Pacheco realized why the cadre had not made an announcement. What could they say? Their main job – besides preparing the cadets to be officers – was to recruit and retain cadets in the first place. If they started telling them that recent graduates were coming home in pieces, it was bad for morale. Suddenly, a civilian office job away from IEDs and sniper fire was more appealing. Flowers knew that. Maybe he got kicked out on purpose. Owing the government seventy-five thousand dollars of scholarship money was better than owing them body parts.

            But now Pacheco was left to answer the hard questions.

            “What happened is between Flowers and UMass." He rubbed the ID tags through his BDU blouse like they were a lucky rabbit foot. "It’s none of my business and it’s none of yours, cadet.” Pacheco hated himself for saying that. He understood the cadets' concern – he shared it. But he couldn’t give them the answers they deserved. It wasn’t up to him.

            Pacheco looked back down at the list. “One compass. One stick of deodorant. One tooth brush. Three pairs of undergarments.”

            When the PCI ended, Pacheco walked back to his truck. It was beginning to rain. He cracked the driver’s side window as he lit another cigarette. As he smoked, his phone vibrated. It was Gina, probably checking in to see how his PCI had gone. Not well, he would tell her. Maybe he'd cry.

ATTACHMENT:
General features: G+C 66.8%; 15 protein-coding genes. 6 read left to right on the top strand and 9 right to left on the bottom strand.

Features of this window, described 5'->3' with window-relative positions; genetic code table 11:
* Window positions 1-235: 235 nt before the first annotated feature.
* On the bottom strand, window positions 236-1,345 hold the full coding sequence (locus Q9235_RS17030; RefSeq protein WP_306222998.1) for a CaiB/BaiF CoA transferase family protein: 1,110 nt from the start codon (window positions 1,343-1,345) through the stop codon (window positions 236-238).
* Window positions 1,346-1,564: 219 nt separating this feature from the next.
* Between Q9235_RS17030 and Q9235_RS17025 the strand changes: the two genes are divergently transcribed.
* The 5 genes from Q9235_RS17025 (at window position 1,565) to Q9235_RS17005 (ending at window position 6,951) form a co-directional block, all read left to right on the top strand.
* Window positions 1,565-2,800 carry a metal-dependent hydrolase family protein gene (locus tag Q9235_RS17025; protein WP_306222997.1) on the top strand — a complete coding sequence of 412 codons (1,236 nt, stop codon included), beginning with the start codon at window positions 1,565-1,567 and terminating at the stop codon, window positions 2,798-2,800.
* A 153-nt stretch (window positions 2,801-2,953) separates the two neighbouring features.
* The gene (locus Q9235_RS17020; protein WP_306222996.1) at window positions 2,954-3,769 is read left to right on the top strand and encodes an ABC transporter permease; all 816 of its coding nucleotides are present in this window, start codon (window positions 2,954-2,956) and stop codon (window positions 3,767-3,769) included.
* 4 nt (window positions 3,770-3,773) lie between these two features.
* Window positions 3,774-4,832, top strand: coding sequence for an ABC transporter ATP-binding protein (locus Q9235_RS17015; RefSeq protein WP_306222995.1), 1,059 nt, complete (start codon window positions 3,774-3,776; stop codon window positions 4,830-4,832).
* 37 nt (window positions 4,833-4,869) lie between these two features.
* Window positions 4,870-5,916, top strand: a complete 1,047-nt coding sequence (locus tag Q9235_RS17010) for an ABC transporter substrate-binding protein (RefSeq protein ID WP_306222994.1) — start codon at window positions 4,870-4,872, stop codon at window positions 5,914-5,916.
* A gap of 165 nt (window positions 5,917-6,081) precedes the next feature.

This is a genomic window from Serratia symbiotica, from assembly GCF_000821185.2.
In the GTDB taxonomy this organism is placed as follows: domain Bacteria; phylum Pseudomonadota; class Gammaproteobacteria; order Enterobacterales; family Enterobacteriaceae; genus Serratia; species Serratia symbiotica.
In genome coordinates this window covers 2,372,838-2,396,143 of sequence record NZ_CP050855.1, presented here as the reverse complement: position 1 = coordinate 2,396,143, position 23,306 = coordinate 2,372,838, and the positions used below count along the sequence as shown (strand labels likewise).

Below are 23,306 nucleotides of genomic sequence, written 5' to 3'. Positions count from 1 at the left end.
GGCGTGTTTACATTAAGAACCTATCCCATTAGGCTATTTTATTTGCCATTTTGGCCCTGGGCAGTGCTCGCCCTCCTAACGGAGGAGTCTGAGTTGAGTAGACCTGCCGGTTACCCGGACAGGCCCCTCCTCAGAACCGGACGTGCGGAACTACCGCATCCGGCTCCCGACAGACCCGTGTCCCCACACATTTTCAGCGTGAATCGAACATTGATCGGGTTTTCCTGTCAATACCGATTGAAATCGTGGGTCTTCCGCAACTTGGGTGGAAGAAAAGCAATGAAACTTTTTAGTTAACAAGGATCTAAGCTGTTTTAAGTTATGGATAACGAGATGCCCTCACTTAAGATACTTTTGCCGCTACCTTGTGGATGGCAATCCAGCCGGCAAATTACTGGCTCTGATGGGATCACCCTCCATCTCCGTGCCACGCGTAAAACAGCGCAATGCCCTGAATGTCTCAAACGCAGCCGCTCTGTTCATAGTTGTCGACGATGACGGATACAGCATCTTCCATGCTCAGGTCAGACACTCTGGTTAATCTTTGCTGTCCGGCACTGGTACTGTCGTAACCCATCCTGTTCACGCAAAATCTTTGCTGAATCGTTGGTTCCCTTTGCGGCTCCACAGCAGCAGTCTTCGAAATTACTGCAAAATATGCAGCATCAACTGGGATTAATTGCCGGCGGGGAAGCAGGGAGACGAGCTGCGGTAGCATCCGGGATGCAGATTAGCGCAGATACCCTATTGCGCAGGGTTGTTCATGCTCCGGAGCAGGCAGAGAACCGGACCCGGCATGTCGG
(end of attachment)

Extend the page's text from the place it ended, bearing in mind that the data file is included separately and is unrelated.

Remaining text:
"Can you stop and get some Greek yogurt?"

            "Sure."

            "And olives," Gina said. "Don't forget the olives."

            While he had never approved of the social aspect of ROTC, he did appreciate the sense of community. If he ever found himself in a burning tank, he wanted to know someone would rescue him. When he signed his contract two years ago, he had believed that. But now? Now he realized that despite his other qualities, Flowers would have pulled him from that tank. Flowers was the first to suggest carpools, always eager to offer rides. He had stolen a handful of reflective PT belts from the ROTC closet and kept them in the trunk of his car. Cadets knew that if they forgot their PT belt, Flowers was ready to dole out extras so as to escape the wrath of Sergeant Peralta. The cadre were supposed to be paragons of Army values. Loyalty. Duty. Selfless service. They were just words, abstract and meaningless, and they embarrassed him.

            Flowers had been a jerk, but he had also been one of them. He had contracted into the program three weeks before Pacheco had. Never leave a fallen comrade. Flowers had fallen. And the cadre had left him to burn.

            Pacheco left the parking lot. He forgot the olives.